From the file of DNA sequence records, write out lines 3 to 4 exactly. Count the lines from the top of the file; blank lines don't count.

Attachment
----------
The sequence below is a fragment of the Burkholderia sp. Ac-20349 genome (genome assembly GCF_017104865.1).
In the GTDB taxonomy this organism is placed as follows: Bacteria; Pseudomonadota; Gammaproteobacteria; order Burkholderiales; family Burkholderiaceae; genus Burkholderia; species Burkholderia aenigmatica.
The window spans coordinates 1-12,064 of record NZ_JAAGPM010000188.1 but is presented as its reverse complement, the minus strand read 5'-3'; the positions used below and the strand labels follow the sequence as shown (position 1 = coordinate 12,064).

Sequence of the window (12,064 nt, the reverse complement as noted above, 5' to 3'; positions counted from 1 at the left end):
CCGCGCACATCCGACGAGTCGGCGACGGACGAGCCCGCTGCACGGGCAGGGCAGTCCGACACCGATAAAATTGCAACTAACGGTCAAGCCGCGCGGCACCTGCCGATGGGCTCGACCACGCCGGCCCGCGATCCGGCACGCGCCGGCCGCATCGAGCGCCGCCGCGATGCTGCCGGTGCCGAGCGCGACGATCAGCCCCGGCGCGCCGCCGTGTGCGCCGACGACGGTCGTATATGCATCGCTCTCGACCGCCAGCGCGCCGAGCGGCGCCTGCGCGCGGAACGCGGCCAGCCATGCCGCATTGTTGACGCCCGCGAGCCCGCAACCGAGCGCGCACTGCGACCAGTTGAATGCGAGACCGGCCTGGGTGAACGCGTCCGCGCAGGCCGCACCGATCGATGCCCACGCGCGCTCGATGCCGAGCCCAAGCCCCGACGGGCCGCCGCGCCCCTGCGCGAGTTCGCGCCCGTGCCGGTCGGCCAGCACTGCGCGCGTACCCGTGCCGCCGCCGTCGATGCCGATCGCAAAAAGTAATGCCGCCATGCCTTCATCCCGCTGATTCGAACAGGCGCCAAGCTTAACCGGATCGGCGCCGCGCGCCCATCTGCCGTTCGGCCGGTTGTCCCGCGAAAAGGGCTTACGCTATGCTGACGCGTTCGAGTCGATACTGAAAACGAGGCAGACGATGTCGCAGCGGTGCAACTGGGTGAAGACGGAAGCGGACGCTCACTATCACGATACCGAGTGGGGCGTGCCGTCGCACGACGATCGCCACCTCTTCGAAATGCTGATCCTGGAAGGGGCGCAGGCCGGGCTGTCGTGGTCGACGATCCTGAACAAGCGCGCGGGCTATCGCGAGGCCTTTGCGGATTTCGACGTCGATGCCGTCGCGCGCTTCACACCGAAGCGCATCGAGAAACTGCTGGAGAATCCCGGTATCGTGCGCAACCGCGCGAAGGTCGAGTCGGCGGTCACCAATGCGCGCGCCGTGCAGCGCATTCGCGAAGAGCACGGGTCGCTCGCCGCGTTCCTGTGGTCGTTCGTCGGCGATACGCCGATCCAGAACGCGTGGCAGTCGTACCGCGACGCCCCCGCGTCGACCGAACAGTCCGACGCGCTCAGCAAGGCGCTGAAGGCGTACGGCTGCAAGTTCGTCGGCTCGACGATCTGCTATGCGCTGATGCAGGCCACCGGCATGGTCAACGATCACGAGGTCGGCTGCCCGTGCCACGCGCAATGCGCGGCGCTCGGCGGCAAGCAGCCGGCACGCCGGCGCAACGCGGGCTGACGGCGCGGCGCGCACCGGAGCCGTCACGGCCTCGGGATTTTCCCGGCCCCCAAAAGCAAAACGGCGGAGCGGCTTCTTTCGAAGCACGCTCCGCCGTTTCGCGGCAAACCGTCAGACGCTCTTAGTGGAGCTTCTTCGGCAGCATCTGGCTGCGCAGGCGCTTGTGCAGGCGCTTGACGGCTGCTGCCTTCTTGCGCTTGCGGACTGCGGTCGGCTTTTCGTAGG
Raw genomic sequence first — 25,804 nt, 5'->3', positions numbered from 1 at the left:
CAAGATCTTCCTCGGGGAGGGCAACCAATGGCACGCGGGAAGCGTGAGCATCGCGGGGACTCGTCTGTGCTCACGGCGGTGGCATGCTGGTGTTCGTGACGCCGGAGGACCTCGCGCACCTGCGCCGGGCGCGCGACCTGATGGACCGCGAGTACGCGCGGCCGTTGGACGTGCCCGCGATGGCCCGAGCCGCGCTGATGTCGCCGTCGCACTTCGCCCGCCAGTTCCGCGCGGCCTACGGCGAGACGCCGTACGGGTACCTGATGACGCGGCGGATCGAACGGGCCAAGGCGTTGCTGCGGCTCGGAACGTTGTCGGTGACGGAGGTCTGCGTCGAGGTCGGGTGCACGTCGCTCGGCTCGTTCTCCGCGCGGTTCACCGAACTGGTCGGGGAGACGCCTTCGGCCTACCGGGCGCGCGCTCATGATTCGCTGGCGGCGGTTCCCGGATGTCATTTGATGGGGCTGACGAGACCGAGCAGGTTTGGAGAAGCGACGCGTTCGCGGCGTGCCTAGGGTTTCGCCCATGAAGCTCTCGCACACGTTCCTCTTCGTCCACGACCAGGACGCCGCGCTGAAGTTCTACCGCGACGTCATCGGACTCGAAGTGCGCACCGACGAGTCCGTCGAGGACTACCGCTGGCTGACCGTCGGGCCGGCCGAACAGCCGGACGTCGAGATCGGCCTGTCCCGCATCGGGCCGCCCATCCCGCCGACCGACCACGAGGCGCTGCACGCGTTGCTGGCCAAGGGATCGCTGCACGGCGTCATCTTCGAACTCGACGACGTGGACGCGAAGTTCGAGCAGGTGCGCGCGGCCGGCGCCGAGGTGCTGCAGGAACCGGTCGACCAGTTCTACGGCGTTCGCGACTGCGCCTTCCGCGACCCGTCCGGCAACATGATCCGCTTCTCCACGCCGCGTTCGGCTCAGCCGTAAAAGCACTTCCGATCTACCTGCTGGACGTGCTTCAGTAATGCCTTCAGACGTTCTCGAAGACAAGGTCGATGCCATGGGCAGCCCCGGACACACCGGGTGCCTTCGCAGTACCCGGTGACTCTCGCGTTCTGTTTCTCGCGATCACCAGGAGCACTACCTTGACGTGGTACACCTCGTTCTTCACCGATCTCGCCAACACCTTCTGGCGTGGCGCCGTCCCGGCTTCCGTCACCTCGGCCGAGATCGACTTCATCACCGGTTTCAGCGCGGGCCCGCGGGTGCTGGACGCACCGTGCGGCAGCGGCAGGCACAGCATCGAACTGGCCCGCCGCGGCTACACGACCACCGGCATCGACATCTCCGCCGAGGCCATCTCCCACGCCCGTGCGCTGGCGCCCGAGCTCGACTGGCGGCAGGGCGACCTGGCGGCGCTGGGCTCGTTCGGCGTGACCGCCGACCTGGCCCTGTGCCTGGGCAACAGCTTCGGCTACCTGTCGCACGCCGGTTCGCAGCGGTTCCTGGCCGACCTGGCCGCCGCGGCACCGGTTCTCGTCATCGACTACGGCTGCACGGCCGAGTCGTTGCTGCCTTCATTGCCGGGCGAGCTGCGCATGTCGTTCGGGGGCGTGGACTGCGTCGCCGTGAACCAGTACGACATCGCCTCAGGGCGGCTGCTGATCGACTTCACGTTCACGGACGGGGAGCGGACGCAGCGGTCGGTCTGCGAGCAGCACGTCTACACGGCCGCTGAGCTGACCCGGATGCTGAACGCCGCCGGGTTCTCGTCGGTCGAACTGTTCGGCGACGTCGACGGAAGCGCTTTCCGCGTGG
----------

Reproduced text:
The window spans coordinates 1-12,064 of record NZ_JAAGPM010000188.1 but is presented as its reverse complement, the minus strand read 5'-3'; the positions used below and the strand labels follow the sequence as shown (position 1 = coordinate 12,064).

Sequence of the window (12,064 nt, the reverse complement as noted above, 5' to 3'; positions counted from 1 at the left end):